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Good practices and projects

Infrastructure and technical facilities

The importance of infrastructure has for instance been highlighted by the good practice of the integrated regular interval timetable. In order to allow certain departure as well as arrival times, trains have to reach certain speeds. To form a proper network across modes and for convenient transfer the vehicles have to also meet at certain node stations at defined intervals. These measures are usually not possible without infrastructural adaptations since investments in e.g. new stations, transport routes and the fleet can be necessary for meaningful time-table changes.

An example for the creation a major intermodal hub has been provided by Olsztyn where the existing main train station in Olsztyn has been modernised to improve interchanges between different modes of public transport, such as urban and suburban transport, regional and interregional trains as well as the rail-bus connection to the city’s Airport.
Intermodal cross-border journeys have also been improved by infrastructural modernisation as the outcomes of the INTERFACE and INTERFACE Plus projects show: Adjusted bus stations in combination with new or reconstructed ferry terminals have made the necessary changes between modes for cross-border travels more convenient for foot-passengers.

Behavioural aspects

Influencing behavioural aspects can be a crucial point in stimulating user acceptance of public transport solutions. For instance, Vienna provided, with its € 365 annual ticket, a possibility to campaign with a price of € 1 per day for unlimited usage of public transport. This is very low cost compared to similar Western-European cities and, as user numbers show, widely accepted by the population of Vienna.
The integrated regular interval timetable represents a basis for easier and better planning with reduced waiting times. For example, departures at fixed times each weekdays and at fixed intervals with timely coordinated interchange possibilities can make looks at time tables obsolete as soon as the constant interval patterns are remembered.
Another example making PT use easier throughout a country has been the Dutch public transport chip card providing the citizens of the whole Netherlands with a simple ticket payment possibility valid across different modes in all regions.

Organisation and management

An organisational measure to unite a fragmented and rather complicated urban-rural PT system has been described by Verkehrsverbund Warnow (VVW) in Rostock / Germany. This is a traffic association forming an umbrella organisation of 5 different local-regional PT service providers.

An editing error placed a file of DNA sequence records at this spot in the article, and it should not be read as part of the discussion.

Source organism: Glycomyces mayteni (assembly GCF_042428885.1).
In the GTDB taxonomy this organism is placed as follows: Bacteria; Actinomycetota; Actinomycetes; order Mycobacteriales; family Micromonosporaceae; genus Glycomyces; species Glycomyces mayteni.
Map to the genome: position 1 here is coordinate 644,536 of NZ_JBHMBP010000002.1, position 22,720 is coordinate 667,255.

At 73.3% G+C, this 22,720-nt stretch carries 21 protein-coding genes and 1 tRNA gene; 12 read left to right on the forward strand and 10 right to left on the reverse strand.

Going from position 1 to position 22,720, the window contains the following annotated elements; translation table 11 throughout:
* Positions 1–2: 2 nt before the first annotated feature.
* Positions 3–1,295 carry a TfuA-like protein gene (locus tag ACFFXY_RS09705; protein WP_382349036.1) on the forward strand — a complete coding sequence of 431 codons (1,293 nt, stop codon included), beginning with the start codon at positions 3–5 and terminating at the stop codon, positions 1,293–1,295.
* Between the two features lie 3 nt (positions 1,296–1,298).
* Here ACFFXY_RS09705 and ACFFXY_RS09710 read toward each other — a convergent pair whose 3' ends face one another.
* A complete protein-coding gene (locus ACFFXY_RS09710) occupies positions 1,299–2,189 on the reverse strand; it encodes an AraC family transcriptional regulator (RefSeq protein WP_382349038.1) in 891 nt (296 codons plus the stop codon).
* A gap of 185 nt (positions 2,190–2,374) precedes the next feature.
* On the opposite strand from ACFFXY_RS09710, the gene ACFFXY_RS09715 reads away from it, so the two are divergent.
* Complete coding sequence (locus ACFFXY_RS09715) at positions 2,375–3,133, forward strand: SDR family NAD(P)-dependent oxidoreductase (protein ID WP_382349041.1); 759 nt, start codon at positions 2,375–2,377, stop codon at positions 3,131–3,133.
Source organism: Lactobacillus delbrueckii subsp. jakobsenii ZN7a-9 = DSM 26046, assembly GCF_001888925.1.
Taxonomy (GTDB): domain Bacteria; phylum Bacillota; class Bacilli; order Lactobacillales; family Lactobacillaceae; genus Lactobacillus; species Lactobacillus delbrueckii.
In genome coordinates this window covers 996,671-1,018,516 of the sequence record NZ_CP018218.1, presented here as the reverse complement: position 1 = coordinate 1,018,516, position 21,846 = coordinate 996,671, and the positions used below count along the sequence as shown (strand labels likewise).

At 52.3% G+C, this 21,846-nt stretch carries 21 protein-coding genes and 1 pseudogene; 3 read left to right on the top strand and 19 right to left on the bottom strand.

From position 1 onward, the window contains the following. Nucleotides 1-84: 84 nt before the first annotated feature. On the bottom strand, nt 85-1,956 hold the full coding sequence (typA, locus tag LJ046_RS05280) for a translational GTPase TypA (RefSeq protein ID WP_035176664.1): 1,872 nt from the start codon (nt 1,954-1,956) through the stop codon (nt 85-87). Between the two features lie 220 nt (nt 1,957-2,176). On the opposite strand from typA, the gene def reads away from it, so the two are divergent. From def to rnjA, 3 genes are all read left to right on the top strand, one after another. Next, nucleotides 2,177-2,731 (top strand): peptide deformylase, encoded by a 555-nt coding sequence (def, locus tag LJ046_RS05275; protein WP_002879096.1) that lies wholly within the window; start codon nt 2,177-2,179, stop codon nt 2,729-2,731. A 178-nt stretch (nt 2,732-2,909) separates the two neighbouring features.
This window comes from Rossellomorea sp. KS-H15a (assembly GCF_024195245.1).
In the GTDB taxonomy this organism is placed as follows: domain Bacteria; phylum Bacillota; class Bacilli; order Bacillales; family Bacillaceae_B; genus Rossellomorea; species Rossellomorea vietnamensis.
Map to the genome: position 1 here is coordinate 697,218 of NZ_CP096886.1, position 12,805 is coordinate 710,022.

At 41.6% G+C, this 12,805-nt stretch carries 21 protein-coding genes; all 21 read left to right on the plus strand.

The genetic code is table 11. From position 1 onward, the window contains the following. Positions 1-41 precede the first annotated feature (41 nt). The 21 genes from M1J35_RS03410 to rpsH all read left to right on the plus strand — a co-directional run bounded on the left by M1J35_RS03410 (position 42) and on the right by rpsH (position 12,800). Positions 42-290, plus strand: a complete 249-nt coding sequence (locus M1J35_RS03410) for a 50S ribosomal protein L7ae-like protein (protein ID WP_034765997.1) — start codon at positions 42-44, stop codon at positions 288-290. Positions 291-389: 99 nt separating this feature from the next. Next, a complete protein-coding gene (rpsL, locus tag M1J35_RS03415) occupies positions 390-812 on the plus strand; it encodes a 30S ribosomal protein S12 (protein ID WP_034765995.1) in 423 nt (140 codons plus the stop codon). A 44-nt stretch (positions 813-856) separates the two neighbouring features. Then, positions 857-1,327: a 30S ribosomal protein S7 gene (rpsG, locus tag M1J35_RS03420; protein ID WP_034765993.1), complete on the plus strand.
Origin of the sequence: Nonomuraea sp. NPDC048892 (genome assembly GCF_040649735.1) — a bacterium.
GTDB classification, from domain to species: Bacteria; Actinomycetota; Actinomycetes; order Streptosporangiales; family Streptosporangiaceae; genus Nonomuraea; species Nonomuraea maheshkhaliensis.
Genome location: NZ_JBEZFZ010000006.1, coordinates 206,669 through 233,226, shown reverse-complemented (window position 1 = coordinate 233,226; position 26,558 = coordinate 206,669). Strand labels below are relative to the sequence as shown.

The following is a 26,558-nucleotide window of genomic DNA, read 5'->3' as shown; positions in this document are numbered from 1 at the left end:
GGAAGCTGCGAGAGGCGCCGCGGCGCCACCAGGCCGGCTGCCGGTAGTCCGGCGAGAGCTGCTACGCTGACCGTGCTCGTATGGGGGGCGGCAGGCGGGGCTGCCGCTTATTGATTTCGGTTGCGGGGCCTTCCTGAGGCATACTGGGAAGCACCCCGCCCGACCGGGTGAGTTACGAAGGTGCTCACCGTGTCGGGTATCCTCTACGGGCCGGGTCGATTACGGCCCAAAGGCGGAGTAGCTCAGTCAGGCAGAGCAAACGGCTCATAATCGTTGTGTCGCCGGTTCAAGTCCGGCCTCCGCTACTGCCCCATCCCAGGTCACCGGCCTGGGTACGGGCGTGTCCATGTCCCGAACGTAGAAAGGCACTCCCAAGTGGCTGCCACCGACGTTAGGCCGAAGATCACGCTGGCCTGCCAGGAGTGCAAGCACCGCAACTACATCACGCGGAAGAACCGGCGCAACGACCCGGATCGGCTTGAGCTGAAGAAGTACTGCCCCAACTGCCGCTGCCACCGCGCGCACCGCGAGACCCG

The VVW represents a single organisation responsible for organising the PT offer as well as for administering the single tariff scheme.
Regarding the timely organisation of PT offers, the implementation of an integrated regular interval timetable can represent an efficient way to better connect one PT offer with another and, thus, to reduce overall travel times and to literally expand the network with different modes complementing each other rather than competing.
A traffic management system was introduced by means of the TRISTAR project for the benefit of users and operators of (public) transport and public authorities. Within the Tri-city of Gdynia, Sopot and Gdańsk, major signalling infrastructure was upgraded and linked to telecommunication systems to enable operation of two new cooperating traffic management and control centres in Gdynia and Gdańsk. Their tasks include prioritisation of PT vehicles, detection of traffic incidents, safety
management, provision of parking information, video surveillance, traffic volume measurement and meteorological monitoring. Variable signs for drivers and PT users helped to provide dynamic information and about 150 traffic lights were controlled by the management centre to optimise traffic flows. In fact, since TRISTAR average travel times of public transport as well as individual transport travel times have been reduced.


Although not in the main focus of INTERCONNECT, projects on cycling have been suggested three times to serve as a good practice. The project partners of ABC.multimodal intended to raise the importance of cycling in urban transport by better integrating cycling into multimodal transport systems and mobility culture. It was planned to develop methods that will effectively change the thinking of local politicians, road managers and residents by promoting cycling in the areas of urban planning and traffic management as well as by the creation of an exemplary master plan.
A similar topic, but rather focussed on electric mobility, has been addressed by the ELMOS (Electric Mobility in smaller Cities) project that aimed at integrating electric bicycles into multi-modal PT systems.
CoBiUM (Cargo bikes in urban mobility) was a project with the ambition to change the fossil-fuel based urban transport towards an environmentally more sustainable alternative by supporting cargo bicycles. Its project partners sought to communicate and campaign in favour of cargo bikes to increase awareness of its potentials, knowledge and use among various target groups.